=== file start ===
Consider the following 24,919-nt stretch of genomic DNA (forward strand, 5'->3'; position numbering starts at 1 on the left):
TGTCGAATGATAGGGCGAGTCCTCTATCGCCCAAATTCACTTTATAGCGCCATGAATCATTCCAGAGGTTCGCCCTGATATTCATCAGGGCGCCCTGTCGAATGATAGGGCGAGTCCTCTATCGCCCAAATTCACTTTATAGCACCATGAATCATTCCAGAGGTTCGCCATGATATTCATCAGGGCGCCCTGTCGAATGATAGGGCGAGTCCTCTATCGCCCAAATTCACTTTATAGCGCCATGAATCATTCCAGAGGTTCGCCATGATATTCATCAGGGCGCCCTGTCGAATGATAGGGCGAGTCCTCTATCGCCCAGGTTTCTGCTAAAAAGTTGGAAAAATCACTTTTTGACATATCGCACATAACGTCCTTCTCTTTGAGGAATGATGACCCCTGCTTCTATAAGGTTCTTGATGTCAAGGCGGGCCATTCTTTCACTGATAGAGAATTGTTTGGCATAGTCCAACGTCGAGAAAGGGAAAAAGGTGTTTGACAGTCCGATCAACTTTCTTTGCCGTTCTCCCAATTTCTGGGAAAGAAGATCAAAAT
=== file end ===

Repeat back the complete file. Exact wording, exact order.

Consider the following 24,919-nt stretch of genomic DNA (forward strand, 5'->3'; position numbering starts at 1 on the left):
TGTCGAATGATAGGGCGAGTCCTCTATCGCCCAAATTCACTTTATAGCGCCATGAATCATTCCAGAGGTTCGCCCTGATATTCATCAGGGCGCCCTGTCGAATGATAGGGCGAGTCCTCTATCGCCCAAATTCACTTTATAGCACCATGAATCATTCCAGAGGTTCGCCATGATATTCATCAGGGCGCCCTGTCGAATGATAGGGCGAGTCCTCTATCGCCCAAATTCACTTTATAGCGCCATGAATCATTCCAGAGGTTCGCCATGATATTCATCAGGGCGCCCTGTCGAATGATAGGGCGAGTCCTCTATCGCCCAGGTTTCTGCTAAAAAGTTGGAAAAATCACTTTTTGACATATCGCACATAACGTCCTTCTCTTTGAGGAATGATGACCCCTGCTTCTATAAGGTTCTTGATGTCAAGGCGGGCCATTCTTTCACTGATAGAGAATTGTTTGGCATAGTCCAACGTCGAGAAAGGGAAAAAGGTGTTTGACAGTCCGATCAACTTTCTTTGCCGTTCTCCCAATTTCTGGGAAAGAAGATCAAAAT